The Supreme Court of Alabama has implicitly held zoning records to be public records. See Riverchase Homeowners Protective Assoc. v. Hoover, 531 So. 2d 645 (Ala. 1988) (holding that the master development plan of a suburban mall was a public record).
Engineering reports submitted to the city department of planning and permitting (“DPP”) by a developer in connection with a subdivision application for a proposed residential development, and written comments on such reports made by the DPP, were not “government records” subject to disclosure under the UIPA prior to their acceptance by DPP. Nuuanu Valley Ass’n v. City & County of Honolulu, 119 Hawai‘i 90, 97-98, 194 P.3d 531, 538-39(2008).
No specific provision, but zoning records should be treated as a public record and should be produced to a requester absent an applicable exemption, if they otherwise fall within the definition of “public record.”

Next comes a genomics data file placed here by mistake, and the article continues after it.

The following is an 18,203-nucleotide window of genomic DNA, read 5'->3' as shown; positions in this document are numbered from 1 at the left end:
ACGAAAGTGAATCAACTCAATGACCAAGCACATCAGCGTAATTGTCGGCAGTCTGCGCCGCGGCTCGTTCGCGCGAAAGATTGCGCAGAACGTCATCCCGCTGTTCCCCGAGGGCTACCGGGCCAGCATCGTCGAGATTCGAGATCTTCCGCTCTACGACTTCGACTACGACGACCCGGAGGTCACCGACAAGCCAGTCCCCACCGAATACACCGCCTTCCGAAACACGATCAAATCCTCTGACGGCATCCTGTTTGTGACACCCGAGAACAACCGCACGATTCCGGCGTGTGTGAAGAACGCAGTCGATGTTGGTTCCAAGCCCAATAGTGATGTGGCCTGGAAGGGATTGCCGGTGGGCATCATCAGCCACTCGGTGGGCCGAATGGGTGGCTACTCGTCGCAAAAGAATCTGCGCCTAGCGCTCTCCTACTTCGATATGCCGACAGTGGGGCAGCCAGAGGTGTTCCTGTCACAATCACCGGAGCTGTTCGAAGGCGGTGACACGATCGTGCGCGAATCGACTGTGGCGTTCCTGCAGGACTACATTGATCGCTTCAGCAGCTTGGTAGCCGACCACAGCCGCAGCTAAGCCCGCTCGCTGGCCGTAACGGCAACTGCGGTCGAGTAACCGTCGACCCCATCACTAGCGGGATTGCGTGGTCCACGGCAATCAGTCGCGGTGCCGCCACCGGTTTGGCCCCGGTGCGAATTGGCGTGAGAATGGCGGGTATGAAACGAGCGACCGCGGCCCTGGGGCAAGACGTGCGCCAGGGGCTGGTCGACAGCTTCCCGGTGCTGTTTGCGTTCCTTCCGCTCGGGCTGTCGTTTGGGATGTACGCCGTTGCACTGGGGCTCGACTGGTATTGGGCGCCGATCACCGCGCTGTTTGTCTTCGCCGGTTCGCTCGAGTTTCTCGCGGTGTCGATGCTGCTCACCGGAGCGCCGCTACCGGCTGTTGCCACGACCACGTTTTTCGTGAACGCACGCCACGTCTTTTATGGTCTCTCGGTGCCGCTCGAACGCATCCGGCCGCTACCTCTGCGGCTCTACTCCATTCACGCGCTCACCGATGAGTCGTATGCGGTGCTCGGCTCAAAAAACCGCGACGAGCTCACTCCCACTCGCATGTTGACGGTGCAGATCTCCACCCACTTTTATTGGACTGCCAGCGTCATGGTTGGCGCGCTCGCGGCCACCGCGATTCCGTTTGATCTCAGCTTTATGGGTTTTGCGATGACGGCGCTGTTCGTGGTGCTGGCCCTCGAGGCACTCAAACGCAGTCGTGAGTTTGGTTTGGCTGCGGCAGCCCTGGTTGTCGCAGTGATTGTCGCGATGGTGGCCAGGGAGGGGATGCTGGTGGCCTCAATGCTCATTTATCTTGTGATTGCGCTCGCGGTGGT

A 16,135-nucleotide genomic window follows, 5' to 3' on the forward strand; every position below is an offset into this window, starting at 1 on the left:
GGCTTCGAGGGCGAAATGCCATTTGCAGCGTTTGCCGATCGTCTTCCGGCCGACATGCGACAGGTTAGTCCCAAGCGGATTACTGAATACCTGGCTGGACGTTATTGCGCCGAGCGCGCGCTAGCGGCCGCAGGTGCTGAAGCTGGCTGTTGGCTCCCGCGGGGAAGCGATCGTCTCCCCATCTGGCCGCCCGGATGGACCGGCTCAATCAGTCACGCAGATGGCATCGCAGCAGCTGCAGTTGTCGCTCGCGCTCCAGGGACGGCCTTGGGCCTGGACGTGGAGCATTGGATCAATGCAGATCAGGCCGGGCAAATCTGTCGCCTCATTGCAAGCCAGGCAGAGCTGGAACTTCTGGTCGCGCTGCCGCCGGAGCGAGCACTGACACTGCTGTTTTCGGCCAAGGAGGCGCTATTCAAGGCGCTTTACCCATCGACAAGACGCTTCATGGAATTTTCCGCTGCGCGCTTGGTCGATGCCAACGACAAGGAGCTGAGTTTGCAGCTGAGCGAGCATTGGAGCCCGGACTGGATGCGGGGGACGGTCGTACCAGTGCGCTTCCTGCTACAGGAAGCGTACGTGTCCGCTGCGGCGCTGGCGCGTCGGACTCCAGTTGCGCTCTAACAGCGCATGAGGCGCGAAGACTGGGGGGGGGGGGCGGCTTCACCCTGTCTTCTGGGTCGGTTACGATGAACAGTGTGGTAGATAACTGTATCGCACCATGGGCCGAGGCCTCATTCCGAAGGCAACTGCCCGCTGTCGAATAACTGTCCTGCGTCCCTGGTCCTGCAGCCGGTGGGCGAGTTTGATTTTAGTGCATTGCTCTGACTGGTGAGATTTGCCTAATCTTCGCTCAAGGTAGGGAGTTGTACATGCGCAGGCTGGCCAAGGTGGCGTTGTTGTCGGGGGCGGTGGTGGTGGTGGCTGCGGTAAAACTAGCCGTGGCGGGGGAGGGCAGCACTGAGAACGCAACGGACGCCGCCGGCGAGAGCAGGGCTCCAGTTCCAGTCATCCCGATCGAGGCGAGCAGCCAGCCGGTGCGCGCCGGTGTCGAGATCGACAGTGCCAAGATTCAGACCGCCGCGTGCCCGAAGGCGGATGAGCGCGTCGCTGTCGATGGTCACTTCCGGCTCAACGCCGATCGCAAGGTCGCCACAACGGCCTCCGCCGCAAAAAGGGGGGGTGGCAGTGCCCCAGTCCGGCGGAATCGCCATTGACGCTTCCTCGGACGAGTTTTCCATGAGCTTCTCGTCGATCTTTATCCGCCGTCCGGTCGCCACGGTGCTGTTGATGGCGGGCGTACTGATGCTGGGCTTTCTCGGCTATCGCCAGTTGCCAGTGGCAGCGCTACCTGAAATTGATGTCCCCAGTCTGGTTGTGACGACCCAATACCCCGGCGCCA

There are no exceptions for zoning records under NMSA 1978 § 14-2-1. In addition, the commissioner of public lands must provide copies of any records kept by the state land office when requested. NMSA 1978 § 19-1-21.
Records of local planning commissions and zoning boards are specifically public record. S.C. Code Ann. §§ 6-29-360(B) and 6-29-790. These entities are public bodies and their activities and records would be subject to the Act. S.C. Code Ann. § 30-4-20(a).
Not addressed. However, individual cities and towns appear to provide information regarding zoning permits. For information on zoning in the City of Burlington, visit https://www.burlingtonvt.gov/PZ/Zoning.